Finish The Play

Football is the sport of choice in our family. We’ve spent many evenings at football practice, scrimmages, and games over the last decade. One of the most often repeated instructions I’ve heard coaches give to players is “finish the play,” or “play to the whistle.” The setting of Esther chapter 8 brings the familiar instruction to mind. 

Esther had already acted bravely in identifying herself as a Jew and identifying Haman as the mastermind of the plot to destroy her people. Haman is now dead, hung on the very gallows that he had prepared for Mordecai, but the evil he had devised against the Jews is not dead. 

“Then Esther spoke again to the king. She fell at his feet and wept and pleaded with him to avert the evil plan of Haman the Agagite and the plot that he had devised against the Jews. When the king held out the golden scepter to Esther, Esther rose and stood before the king. And she said, ‘If it please the king, and if I have found favor in his sight, and if the thing seems right before the king, and I am pleasing in his eyes, let an order be written to revoke the letters devised by Haman the Agagite, the son of Hammedatha, which he wrote to destroy the Jews who are in all the provinces of the king. For how can I bear to see the calamity that is coming to my people? Or how can I bear to see the destruction of my kindred?’” (Esther 8:3-6 ESV)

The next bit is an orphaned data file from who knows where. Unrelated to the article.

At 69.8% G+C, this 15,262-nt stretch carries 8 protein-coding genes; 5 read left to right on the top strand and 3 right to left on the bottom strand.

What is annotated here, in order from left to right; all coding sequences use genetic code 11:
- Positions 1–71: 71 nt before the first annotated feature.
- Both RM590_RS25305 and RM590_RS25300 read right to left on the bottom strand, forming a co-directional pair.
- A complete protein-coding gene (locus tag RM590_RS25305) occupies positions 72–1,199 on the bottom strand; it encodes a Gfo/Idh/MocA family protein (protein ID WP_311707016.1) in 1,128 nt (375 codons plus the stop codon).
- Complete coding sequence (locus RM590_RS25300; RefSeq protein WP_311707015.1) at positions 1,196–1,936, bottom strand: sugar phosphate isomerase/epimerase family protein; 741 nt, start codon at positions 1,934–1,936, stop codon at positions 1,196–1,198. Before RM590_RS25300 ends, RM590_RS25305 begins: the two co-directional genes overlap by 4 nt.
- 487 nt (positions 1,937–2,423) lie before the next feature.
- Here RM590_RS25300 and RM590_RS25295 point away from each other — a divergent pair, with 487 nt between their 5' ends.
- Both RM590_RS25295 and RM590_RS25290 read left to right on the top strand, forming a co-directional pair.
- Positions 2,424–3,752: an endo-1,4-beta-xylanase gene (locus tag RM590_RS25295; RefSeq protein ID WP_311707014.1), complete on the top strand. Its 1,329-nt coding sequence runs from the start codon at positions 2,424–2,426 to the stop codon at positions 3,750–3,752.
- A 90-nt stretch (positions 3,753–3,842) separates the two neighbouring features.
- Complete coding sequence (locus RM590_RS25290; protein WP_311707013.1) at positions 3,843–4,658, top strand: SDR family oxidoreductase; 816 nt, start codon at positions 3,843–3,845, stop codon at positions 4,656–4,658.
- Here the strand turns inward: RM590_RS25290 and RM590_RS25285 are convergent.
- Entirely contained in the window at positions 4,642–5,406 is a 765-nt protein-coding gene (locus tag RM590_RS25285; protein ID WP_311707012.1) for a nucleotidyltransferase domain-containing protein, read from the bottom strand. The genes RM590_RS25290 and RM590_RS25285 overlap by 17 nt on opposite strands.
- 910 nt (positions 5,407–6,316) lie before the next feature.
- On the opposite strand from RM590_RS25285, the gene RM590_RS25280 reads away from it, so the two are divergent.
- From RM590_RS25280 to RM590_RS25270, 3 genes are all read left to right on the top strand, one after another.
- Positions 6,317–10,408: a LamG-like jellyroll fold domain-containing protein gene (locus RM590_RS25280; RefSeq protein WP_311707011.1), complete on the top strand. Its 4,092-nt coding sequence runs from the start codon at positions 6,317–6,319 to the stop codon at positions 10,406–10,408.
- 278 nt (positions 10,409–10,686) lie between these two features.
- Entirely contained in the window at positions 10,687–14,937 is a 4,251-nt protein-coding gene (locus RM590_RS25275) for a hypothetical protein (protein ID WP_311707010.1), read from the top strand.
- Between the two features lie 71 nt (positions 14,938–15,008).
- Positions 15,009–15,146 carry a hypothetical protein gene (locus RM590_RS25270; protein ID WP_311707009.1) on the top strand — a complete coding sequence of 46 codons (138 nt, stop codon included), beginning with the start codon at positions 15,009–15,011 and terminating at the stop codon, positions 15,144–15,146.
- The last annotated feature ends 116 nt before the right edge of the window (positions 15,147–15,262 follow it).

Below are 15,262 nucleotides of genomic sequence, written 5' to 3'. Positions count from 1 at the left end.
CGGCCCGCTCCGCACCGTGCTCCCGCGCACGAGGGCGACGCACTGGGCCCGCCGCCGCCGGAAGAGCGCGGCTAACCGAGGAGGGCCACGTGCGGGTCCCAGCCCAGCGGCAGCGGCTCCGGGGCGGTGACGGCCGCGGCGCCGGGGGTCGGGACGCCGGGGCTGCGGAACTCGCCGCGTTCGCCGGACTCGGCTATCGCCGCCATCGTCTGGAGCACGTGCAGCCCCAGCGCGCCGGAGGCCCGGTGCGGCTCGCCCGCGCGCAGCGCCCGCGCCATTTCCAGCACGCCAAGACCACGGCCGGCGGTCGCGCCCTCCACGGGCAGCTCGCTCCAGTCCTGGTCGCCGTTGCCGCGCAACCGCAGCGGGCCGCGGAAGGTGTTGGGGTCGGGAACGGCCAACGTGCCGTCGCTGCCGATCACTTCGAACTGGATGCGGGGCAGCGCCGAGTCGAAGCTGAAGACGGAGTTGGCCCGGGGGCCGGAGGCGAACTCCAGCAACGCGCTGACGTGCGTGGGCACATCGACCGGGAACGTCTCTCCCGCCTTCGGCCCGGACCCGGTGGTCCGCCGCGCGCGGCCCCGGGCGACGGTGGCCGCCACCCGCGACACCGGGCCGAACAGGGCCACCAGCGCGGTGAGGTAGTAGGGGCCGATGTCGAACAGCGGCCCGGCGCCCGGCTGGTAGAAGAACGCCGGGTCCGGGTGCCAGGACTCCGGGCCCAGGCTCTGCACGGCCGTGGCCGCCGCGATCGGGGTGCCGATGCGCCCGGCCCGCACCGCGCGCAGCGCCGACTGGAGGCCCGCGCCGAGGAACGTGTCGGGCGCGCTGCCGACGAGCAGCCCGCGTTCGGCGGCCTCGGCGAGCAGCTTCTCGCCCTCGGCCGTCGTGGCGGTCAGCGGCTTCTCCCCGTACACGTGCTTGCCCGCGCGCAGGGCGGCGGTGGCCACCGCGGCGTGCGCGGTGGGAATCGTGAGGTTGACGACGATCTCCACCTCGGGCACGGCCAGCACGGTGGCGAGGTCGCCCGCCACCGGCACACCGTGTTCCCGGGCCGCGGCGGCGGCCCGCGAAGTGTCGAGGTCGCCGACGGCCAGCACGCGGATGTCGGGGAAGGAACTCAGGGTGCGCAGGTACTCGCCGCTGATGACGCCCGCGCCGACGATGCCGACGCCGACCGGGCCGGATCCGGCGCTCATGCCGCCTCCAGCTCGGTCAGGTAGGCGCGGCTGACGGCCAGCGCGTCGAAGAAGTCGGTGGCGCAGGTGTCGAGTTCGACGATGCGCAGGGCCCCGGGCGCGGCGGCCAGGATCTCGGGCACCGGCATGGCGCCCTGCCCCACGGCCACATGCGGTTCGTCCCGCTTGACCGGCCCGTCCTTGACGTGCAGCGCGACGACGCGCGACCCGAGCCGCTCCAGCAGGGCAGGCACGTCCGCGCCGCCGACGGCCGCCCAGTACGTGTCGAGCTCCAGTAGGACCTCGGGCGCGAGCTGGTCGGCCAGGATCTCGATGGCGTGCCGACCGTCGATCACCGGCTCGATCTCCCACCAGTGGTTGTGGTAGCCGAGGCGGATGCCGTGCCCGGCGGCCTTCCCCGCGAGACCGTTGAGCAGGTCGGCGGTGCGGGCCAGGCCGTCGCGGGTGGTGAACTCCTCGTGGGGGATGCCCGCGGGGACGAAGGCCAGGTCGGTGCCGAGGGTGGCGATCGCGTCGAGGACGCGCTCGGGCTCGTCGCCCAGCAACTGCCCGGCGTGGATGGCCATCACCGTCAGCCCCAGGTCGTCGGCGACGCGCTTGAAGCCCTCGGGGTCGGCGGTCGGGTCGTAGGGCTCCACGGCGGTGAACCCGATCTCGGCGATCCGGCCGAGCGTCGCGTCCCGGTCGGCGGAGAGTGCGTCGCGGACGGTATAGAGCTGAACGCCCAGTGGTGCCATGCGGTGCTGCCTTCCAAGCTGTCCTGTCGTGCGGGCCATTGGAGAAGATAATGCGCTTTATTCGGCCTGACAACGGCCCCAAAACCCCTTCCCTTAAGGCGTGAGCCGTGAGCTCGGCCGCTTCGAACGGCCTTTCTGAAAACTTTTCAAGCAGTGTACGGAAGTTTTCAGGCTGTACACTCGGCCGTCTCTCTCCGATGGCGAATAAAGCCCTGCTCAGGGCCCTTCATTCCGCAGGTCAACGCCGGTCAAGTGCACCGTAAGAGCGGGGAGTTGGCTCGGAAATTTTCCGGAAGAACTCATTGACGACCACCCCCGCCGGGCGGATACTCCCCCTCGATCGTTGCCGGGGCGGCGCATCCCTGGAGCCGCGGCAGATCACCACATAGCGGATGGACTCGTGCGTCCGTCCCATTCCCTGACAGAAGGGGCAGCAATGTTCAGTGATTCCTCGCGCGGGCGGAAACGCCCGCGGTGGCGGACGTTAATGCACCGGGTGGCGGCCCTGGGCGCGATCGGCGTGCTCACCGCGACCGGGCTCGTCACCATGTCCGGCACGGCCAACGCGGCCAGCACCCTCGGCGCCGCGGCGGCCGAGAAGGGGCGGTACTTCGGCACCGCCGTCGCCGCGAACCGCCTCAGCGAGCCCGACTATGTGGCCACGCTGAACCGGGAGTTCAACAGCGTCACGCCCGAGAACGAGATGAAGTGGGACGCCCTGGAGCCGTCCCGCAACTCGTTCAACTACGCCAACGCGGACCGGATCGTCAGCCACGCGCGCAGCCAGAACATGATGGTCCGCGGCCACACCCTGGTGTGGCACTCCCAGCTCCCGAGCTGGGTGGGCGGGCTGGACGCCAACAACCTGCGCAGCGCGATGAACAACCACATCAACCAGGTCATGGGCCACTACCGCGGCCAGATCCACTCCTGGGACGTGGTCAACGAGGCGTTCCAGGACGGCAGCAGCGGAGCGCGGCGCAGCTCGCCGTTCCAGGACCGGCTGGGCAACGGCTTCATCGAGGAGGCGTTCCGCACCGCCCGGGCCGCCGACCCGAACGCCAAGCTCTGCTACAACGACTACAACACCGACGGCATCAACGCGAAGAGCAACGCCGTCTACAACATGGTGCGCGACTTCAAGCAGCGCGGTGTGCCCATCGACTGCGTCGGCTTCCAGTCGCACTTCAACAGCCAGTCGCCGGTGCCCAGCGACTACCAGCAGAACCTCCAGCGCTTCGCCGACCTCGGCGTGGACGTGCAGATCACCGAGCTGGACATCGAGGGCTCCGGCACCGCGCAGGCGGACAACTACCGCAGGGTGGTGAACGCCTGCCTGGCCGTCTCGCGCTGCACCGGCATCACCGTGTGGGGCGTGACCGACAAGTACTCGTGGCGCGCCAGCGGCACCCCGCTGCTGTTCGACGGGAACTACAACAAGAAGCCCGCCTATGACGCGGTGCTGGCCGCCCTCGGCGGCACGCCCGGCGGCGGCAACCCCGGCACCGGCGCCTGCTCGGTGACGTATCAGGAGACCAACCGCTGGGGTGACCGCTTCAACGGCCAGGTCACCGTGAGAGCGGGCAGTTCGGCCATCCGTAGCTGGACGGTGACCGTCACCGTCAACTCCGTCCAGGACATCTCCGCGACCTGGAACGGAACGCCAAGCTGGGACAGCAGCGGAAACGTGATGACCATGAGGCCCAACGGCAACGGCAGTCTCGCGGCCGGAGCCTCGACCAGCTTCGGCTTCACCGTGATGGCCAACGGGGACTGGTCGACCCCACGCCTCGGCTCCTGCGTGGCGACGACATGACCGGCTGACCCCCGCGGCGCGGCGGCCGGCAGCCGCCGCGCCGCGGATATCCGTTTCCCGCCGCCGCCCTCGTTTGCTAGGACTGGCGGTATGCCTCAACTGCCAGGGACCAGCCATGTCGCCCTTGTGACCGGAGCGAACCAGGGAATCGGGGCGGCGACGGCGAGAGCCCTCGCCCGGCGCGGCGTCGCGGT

Esther and Mordecai are safe in the palace, not directly threatened by Haman’s evil plot. Yet, Esther bravely approaches the king without his invitation to plead for her people -- an act that could have serious consequences, even death. Why would she take such a risk?  The Jews were still in danger; the whistle hadn’t been blown on Haman’s evil plot, and Esther was going to do whatever she could to save her people.

There are some good takeaways, important reminders for us in this story. First, the conflict is with evil, not with individuals.

“For we do not wrestle against flesh and blood, but against the rulers, against the authorities, against the cosmic powers over this present darkness, against the spiritual forces of evil in the heavenly places.” (Ephesians 6:12 ESV)

Second, the call to be brave is not about a series of isolated moments in our walk with the Lord. The challenge is to a consistent pattern of courageous living; trusting Him, following His lead, allowing Him to use our circumstances for His glory.

By Jesse Smith

Jesse and his wife, Melanie, reside in Lexington, along with their son, Zak.






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